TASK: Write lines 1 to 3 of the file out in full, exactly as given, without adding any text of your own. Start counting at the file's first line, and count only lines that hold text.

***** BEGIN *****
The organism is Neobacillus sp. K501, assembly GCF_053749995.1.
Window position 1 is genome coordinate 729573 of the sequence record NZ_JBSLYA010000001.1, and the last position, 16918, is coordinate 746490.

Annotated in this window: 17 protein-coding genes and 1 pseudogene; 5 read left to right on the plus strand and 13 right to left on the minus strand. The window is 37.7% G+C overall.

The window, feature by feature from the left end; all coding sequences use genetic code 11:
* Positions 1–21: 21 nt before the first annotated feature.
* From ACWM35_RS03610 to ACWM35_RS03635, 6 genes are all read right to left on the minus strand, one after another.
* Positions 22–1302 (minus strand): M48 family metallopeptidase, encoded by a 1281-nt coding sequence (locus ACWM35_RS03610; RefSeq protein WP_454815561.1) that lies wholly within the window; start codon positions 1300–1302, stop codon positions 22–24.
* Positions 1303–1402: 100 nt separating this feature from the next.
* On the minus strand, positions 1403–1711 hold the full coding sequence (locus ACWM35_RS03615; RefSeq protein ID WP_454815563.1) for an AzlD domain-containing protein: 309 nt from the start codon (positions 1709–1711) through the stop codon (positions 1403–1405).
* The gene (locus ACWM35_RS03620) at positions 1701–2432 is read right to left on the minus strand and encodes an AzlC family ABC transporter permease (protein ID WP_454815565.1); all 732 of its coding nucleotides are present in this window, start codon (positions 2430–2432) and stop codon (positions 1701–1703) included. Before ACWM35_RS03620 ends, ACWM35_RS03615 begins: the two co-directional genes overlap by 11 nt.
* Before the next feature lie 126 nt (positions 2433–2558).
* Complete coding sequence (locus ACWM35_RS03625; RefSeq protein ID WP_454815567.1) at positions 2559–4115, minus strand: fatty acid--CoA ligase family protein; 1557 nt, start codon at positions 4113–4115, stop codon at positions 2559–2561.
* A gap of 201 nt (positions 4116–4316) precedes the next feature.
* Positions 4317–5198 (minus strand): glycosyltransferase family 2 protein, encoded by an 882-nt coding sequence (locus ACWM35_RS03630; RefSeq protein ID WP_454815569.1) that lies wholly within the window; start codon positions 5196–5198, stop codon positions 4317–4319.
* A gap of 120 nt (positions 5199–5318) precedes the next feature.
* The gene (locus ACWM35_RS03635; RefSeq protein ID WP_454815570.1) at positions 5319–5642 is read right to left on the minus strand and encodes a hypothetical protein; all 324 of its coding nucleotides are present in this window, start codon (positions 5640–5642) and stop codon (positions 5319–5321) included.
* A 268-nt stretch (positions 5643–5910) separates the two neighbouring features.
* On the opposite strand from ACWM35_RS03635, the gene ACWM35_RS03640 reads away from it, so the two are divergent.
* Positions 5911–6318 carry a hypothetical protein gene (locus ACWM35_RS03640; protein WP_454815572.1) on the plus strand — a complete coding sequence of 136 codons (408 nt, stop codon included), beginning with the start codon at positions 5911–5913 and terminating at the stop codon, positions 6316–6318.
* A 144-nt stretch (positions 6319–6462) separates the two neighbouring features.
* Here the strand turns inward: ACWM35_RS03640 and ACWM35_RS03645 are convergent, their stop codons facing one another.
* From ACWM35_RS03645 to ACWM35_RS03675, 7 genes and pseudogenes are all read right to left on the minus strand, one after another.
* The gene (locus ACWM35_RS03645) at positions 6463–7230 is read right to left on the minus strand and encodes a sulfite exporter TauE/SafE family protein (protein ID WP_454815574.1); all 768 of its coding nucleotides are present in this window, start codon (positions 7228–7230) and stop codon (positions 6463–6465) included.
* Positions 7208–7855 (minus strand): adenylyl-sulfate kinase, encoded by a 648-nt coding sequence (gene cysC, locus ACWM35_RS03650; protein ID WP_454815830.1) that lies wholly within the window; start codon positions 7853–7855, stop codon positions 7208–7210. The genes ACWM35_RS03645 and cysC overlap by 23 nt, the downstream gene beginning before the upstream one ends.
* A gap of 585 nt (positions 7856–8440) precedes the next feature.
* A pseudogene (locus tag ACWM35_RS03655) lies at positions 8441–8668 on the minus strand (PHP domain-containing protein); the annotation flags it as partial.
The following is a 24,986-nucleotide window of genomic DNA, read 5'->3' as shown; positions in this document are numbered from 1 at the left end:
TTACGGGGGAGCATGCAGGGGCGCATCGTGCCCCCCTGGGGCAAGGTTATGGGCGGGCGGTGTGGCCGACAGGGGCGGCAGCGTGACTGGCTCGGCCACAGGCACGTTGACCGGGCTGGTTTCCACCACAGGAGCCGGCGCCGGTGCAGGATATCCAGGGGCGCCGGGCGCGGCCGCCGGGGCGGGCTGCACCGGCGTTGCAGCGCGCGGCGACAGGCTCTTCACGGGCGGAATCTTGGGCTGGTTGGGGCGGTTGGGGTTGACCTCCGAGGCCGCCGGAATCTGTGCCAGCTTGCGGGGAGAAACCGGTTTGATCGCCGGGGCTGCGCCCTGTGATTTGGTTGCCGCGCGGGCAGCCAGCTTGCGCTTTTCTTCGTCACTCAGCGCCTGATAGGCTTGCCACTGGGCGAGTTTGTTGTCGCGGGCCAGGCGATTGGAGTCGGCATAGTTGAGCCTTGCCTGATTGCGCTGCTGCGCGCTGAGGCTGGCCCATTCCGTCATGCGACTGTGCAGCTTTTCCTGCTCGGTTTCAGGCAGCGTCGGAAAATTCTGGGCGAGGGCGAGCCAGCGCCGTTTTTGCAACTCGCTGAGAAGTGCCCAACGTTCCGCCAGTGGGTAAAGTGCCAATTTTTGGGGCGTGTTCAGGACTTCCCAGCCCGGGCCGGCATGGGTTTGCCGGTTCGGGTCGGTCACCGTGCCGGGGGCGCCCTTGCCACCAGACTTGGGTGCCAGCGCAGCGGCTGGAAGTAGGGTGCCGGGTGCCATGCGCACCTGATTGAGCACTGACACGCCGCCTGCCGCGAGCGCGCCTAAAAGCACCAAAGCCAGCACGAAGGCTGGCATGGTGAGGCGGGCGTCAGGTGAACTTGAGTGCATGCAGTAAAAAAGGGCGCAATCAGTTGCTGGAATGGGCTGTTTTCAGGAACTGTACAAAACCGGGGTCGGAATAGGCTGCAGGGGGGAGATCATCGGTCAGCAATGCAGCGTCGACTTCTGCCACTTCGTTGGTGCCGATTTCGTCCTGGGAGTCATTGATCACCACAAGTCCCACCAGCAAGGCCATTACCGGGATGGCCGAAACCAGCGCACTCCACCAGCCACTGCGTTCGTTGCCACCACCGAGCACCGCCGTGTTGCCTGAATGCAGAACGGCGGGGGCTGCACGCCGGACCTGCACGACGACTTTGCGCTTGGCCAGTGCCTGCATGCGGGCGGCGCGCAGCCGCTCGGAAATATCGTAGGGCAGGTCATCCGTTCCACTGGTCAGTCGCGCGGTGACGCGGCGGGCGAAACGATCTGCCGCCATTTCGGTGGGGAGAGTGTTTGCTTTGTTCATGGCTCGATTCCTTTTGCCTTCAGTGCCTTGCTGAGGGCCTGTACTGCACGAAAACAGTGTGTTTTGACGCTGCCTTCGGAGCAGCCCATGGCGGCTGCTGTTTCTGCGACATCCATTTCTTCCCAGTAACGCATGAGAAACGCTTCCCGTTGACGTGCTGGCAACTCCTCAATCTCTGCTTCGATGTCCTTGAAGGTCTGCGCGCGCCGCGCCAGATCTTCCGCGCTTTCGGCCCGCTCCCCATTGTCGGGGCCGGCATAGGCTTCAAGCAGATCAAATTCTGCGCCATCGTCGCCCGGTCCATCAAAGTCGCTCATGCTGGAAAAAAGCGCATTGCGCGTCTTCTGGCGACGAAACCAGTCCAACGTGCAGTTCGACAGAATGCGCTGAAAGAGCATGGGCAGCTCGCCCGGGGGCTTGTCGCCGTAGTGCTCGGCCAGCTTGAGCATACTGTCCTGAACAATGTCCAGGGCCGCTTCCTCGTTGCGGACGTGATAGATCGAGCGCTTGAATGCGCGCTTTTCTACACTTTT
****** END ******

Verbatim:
The organism is Neobacillus sp. K501, assembly GCF_053749995.1.
Window position 1 is genome coordinate 729573 of the sequence record NZ_JBSLYA010000001.1, and the last position, 16918, is coordinate 746490.

Annotated in this window: 17 protein-coding genes and 1 pseudogene; 5 read left to right on the plus strand and 13 right to left on the minus strand. The window is 37.7% G+C overall.